To transplant, pick a sunny, well draining location for three clumps of rhizomes, trim the leaf fans to about six to nine inches tall, which allows the plant to develop new roots without having to support a lot of foliage. Replant three of these clumps just below ground level, spaced approximately 15 - 18 inches apart in a triangle shape, angled out so when they grow, they grow into the center. Spread out the existing roots towards the center, cover the roots and rhizomes with soil. Water well. Transplant ideally every three to five years.

Give away your extra Iris rhizome clumps, your friends will love them!
Proper spacing of Iris rhizomes fans after dividing the clump.
Photos taken at DBG Chatfield. GCD members Alice Hughes and Suellen White assist Amy Mower to capture the perfect picture.
Conservation field trip to Headwaters River Journey
By Amy Mower

I had not been to Winter Park in years. Even if it's out of the way, I would recommend the Headwaters River Journey Museum.

It’s as entertaining to our age group as a bunch of middle schoolers! The designers, Jill and Chip Isenhart from Ecos Communications did a fabulous job with the interactive exhibits while engaging you to learn more about our headwater state and how to keep as much of the water here as possible, and to conserve water.

You might wonder why a world class facility is located in tiny Winter Park, Colorado, but remember that Rocky Mountain National Park is just down the road, and the Winter Park ski slopes host many front range visitors. The educational message is really geared towards all Coloradans but especially those of us on the front range.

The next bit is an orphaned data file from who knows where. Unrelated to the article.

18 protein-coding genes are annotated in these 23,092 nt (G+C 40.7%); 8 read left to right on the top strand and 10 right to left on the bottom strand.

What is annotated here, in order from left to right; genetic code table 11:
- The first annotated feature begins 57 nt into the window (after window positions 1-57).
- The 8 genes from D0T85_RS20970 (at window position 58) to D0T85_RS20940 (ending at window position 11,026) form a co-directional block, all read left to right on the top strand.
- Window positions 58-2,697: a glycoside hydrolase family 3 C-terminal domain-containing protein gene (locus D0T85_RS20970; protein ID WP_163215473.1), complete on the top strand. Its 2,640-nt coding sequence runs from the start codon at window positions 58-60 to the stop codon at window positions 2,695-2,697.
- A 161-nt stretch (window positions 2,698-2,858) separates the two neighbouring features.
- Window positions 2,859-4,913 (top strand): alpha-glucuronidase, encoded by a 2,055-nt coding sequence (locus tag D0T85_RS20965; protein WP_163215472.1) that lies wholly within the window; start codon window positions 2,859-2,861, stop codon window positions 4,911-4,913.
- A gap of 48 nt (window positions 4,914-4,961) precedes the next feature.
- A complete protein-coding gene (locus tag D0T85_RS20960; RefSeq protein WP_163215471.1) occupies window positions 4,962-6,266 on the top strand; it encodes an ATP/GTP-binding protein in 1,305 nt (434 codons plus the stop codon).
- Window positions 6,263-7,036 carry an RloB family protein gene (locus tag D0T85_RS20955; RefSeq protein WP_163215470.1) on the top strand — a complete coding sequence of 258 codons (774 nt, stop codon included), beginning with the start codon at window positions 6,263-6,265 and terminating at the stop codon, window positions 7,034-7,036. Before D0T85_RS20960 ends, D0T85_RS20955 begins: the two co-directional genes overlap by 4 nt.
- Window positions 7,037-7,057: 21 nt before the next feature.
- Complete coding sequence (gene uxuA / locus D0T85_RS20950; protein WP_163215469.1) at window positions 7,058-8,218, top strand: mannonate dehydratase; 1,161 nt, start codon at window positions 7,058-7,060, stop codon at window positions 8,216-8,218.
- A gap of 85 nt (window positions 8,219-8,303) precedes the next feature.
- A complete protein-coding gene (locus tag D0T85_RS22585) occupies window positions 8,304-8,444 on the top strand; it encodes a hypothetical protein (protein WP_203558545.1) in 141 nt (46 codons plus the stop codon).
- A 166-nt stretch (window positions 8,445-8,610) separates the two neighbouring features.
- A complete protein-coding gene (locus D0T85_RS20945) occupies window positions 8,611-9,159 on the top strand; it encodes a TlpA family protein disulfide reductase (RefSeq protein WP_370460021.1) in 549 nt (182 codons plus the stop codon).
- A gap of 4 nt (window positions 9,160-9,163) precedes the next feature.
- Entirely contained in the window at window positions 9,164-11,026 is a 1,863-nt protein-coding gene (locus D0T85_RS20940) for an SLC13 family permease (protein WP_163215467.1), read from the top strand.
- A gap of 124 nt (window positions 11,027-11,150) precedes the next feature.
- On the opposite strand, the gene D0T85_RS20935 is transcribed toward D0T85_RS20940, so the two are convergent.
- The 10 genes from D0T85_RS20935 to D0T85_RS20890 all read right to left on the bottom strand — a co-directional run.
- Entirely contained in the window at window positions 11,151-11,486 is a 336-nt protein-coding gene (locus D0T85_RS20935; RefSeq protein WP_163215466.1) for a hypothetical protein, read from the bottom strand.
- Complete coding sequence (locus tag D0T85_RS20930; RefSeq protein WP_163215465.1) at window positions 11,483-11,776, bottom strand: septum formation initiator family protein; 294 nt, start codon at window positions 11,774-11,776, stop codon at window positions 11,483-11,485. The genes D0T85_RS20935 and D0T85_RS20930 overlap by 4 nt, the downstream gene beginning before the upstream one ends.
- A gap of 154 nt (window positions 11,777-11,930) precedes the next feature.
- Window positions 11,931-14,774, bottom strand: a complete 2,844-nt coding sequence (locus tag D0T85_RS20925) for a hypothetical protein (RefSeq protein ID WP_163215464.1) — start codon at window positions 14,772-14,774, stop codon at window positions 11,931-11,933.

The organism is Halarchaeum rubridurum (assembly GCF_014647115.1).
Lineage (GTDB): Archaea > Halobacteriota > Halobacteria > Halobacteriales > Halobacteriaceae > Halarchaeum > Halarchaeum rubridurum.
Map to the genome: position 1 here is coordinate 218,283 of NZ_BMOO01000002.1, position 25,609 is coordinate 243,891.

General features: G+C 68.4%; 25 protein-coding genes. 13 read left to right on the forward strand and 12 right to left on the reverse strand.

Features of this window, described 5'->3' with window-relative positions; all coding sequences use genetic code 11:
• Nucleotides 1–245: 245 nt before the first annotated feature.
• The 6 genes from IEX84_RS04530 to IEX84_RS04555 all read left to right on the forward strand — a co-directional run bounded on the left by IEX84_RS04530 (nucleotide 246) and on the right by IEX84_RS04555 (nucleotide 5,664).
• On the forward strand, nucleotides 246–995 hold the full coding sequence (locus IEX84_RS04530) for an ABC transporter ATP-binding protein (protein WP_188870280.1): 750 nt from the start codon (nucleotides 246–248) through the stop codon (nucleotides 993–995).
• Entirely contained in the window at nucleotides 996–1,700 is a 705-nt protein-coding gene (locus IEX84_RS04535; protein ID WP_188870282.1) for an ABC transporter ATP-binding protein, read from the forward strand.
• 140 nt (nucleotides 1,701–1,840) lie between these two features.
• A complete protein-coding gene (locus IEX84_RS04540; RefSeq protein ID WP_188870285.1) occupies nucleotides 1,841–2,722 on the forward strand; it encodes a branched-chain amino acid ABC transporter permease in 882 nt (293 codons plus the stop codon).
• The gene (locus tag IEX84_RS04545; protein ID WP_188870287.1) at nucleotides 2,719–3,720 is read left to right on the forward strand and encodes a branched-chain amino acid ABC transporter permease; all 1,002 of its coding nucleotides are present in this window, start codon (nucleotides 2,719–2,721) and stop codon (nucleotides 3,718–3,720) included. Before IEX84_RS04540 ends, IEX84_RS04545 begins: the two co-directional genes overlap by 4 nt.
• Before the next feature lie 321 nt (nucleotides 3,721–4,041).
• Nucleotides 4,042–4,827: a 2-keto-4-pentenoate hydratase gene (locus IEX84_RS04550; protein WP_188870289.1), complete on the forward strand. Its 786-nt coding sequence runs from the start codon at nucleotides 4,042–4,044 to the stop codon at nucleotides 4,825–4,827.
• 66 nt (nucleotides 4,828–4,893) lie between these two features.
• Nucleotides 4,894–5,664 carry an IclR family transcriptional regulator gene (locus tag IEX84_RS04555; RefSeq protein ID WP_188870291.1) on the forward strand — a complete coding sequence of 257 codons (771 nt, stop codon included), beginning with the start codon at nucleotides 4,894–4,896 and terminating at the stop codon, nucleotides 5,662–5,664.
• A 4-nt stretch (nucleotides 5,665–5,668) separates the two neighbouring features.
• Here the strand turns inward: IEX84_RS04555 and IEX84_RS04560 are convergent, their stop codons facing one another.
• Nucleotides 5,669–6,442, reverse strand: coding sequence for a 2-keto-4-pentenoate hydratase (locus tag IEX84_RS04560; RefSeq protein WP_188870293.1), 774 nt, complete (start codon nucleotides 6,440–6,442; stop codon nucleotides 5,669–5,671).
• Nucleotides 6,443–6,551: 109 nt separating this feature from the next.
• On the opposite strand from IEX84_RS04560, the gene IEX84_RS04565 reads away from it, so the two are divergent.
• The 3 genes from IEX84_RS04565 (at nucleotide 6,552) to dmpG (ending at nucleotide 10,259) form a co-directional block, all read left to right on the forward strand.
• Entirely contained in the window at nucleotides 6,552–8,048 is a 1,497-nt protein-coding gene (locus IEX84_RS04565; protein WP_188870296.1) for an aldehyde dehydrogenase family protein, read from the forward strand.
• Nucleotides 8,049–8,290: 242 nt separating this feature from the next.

More than half of Fraser’s water is diverted to Metro Denver. This decreases the river water level and has an enormous ecological impact on the health of the river, its fish,
water temperature, recreational usage, and drought conditions. Once the water is diverted to the metro area, that water is lost to its original watershed. If Fraser water was only used locally for agricultural purposes for example the run off from the hayfields would end up back in the river.

According to Kirk Klanchke from Trout unLimited, “As a state, we just can’t be fighting East-Slope or West-Slope. There should be no division. We’re all Colorado and we all need water."

A delicious lunch was provided by Paula Stuart at her wonderful house overlooking the valley. We had a wonderful time and could not have been happier to be out of the Denver heat! Many thanks to Paula for a lovely afternoon.
Conservation committee members enjoying a day exploring Headwaters River Journey Museum in Winter Park, Colorado.

Learn more about the Headwaters River Journey Museum by visiting their website here.
Need help finding a

Call, email, or text Kathleen Thomas at woodberry@gmail.com or 303-898-3900. She can help you!
GCA Members’ Years of Service Awards
The following individuals received well-deserved GCD annual awards. It was an unusual year and these individuals and committees were outstanding in their efforts. 
Membership Years of Service

  • Jane Davis for 35 years of membership.

  • Ruth Hopfenbeck for 50 years of membership.

Photo: Jane Davis with President Meg Nichols. (Ruth Hopfenbeck unable to attend.)
Spirit of 2006